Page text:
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Age Spots

What Are Age Spots and What Causes Them?

Age spots are a very common skin condition that arises in adults as they grow older and present as small, flat, dark spots.  They vary in size and exact appearance and are most common on the most sun-exposed body parts (the shoulders, arms, hands, and face). These age spots never fade, unlike freckles which fade as one avoids sun exposure.

More about Age Spots

Age spots are widely considered unsightly; however, they have no medical detrimental effects and so are often left untreated. While age spots are harmless, they can look similar to much more dangerous skin conditions, even cancer, so it is important to have your doctor or dermatologist take a look at your age spots before seeking medical aesthetic treatment for them.  Without knowing that the marks on you are truly age spots, the laser-based treatments offered could potentially exacerbate the condition.

To avoid getting age spots in the first place, the best approach is to avoid the sun as much as possible and thoroughly protect your skin with sunscreen when you cannot avoid sun exposure.  This won’t necessarily prevent all age spots, but sun exposure is the main exacerbator of age spots.

Age Spots are Also Known As Liver Spots, Sunspots, and Solar Lentigines

These alternative names for age spots come out of the origins (sunspots, solar lentigines) and previously presumed origins (liver spots) of the spots.  These alternative names help communicate your condition to others or do research, but they’re all names for the same condition.

What Are Age Spots and What Causes Them?
Treatments Available At Meg & Co

Treatments Available At

Meg & Co.

LaseMD Ultra

Our LaseMD Ultra treatment is capable of removing sunspots and simultaneously building more collagen in your skin, making it plumper, firmer, and younger-looking.  Typically even one treatment will make a positive difference, but we recommend periodic treatments to maintain results.

Safety Considerations

The main safety consideration with most age spot treatments is the stress caused to your skin by lasers.  While this isn’t dangerous or significantly harmful, if you then expose the treated skin to excessive sun.  To protect your skin when it’s vulnerable, we suggest using high SPF, broad-spectrum sunscreen when you are going to be exposed to sunlight for more than 15 minutes.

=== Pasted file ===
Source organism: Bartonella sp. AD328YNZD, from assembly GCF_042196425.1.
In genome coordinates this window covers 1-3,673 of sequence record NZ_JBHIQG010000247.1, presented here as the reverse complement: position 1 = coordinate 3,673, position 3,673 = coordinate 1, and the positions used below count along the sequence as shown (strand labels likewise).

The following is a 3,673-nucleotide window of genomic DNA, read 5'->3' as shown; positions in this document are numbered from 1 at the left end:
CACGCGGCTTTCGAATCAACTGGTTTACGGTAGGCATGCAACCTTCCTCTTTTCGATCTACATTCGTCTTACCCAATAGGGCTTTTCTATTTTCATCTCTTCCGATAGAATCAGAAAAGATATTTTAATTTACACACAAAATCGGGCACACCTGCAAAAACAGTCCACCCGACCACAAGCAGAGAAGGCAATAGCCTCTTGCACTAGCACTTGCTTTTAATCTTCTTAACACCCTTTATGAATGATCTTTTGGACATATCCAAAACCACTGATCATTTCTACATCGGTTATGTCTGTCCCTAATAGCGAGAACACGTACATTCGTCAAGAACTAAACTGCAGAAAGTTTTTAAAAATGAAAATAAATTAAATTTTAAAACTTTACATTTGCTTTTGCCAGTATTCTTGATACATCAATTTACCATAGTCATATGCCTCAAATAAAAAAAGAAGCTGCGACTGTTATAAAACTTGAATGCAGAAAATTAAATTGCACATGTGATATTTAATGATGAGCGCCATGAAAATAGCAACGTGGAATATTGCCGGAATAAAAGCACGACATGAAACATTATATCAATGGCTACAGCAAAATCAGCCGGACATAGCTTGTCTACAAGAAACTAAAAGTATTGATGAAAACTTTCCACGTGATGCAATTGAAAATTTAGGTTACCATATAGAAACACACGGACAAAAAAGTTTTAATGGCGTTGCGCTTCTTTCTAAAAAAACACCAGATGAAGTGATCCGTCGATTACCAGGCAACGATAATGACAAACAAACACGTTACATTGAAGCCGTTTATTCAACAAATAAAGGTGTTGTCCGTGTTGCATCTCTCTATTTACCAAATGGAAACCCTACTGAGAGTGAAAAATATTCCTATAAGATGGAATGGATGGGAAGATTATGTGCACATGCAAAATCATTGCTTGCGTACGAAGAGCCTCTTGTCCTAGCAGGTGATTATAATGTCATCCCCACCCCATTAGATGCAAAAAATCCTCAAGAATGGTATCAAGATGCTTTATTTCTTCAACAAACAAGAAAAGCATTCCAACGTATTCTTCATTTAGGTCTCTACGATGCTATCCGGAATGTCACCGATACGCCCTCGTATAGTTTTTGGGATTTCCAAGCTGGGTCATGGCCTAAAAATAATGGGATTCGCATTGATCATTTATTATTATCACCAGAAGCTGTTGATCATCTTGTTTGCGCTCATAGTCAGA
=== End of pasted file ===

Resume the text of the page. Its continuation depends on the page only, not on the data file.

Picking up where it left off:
Maximizing Results

Getting the most out of your age spot reduction treatment requires preventing further damage and using the right aesthetic treatments. If you follow a regular LaseMD or Carbon Laser Facial treatment schedule and avoid excessive sun exposure, you should notice substantial benefits to your age spots.



What’s the Difference Between Age Spots, Liver Spots, Sunspots, and Solar Lentigines?

The short answer is that there is no difference.  All of these names attempt to describe the origins of the spots.  “Age spots” is the most common name for these spots because they become more common as you age. “Liver spots” is a term derived from an old belief that these spots arise from a dysfunctioning liver.  Both “Sunspots” and “Solar Lentigines” refer to the role that sun exposure plays in forming these spots.

What Causes Age Spots?

Age spots are caused by overactive pigment cells, which are primarily caused to be overactive due to sun exposure over time. Any ultraviolet (UV) light exposure can lead to age spots; this means that if you’ve used tanning beds, you’re more likely to develop age spots early and to a greater degree.  Using high-quality sunscreen helps prevent and minimize age spots.

How Can I Tell Age Spots From More Serious Conditions?

You should always have a medical professional assess the blemishes on your skin to ensure they aren’t dangerous to your health; however, some rules of thumb should either raise concerns or assuage them. 

If you notice any of the following, there’s a significant risk the blemish is actually dangerous and not just an age spot:

  • The spot is black
  • The spot or spots are increasing in size
  • The spot has an irregular border
  • The spot or spots have an unusual combination of colors
  • The spot is bleeding, especially on its own.

If any of these are happening, seek a medical diagnosis from your physician or a dermatologist.